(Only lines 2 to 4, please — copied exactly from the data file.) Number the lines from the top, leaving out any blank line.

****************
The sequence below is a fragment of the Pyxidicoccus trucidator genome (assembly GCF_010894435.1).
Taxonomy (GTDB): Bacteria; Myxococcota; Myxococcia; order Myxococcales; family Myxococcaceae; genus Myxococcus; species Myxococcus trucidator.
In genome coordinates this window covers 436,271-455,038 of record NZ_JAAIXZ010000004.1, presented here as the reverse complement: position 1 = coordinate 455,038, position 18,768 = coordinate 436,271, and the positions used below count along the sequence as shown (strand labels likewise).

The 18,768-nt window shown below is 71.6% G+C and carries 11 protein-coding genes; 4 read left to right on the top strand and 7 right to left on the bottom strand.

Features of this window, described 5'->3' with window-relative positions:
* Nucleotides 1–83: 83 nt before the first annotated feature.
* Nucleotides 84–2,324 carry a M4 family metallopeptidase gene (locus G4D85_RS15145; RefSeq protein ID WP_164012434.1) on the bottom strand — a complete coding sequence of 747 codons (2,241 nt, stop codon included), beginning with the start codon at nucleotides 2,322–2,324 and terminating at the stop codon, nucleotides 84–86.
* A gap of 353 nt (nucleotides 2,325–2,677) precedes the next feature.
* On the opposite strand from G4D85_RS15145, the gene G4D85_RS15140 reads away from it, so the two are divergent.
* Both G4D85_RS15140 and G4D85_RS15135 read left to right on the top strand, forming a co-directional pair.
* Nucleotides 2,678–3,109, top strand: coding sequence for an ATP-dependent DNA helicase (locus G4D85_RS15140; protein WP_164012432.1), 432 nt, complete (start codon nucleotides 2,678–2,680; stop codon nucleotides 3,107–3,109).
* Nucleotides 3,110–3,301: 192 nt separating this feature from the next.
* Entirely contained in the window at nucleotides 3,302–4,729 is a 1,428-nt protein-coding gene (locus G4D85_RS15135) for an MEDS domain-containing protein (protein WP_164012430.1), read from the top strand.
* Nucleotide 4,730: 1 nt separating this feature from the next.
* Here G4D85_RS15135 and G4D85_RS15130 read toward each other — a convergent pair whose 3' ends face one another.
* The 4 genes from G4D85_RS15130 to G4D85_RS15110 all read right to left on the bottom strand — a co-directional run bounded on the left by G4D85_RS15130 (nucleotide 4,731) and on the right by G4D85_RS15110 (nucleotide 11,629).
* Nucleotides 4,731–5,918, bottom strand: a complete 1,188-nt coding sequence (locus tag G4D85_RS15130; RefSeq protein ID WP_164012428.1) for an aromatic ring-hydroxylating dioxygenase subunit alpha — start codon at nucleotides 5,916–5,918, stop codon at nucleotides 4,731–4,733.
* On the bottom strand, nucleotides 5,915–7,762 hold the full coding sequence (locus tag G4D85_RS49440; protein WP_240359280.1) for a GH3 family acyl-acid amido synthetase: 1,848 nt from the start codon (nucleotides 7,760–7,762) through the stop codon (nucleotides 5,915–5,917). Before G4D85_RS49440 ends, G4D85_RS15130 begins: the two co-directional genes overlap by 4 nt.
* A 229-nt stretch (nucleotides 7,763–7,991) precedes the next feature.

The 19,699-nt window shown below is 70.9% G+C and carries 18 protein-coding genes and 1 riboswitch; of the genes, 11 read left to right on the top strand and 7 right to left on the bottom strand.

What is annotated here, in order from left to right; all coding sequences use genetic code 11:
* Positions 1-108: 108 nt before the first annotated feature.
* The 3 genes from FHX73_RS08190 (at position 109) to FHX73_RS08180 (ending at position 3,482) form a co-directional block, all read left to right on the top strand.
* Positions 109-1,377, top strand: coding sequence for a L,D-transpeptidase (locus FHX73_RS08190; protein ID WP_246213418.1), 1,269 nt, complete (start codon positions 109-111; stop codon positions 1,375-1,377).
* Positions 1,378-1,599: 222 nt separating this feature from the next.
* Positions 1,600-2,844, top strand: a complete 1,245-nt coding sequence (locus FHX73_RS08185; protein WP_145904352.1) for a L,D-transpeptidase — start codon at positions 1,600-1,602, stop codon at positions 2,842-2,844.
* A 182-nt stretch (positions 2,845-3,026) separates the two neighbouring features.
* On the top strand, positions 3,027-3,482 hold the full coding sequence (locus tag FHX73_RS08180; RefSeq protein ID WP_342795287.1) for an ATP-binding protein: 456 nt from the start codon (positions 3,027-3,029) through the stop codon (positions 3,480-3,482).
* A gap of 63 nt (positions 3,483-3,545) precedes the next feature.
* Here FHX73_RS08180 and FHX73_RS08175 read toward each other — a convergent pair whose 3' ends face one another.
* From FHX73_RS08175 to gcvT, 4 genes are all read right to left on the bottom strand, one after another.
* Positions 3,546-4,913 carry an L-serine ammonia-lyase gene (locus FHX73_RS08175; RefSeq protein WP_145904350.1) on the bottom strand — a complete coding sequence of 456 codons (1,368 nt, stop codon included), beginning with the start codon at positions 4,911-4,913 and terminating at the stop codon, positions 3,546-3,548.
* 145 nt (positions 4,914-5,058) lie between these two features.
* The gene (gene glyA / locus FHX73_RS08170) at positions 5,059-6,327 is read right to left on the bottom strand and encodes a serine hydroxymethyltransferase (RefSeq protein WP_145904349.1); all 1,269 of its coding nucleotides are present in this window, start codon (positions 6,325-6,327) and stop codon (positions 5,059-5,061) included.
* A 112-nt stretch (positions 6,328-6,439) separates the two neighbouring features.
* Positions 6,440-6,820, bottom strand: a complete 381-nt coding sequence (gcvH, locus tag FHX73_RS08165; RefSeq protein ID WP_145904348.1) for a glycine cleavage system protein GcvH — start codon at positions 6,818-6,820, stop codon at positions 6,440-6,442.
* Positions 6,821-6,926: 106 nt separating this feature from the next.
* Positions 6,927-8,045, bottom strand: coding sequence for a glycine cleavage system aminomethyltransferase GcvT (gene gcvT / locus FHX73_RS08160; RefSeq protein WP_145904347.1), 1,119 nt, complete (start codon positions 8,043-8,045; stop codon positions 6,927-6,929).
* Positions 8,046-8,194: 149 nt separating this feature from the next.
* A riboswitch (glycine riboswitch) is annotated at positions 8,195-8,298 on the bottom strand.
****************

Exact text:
Taxonomy (GTDB): Bacteria; Myxococcota; Myxococcia; order Myxococcales; family Myxococcaceae; genus Myxococcus; species Myxococcus trucidator.
In genome coordinates this window covers 436,271-455,038 of record NZ_JAAIXZ010000004.1, presented here as the reverse complement: position 1 = coordinate 455,038, position 18,768 = coordinate 436,271, and the positions used below count along the sequence as shown (strand labels likewise).

The 18,768-nt window shown below is 71.6% G+C and carries 11 protein-coding genes; 4 read left to right on the top strand and 7 right to left on the bottom strand.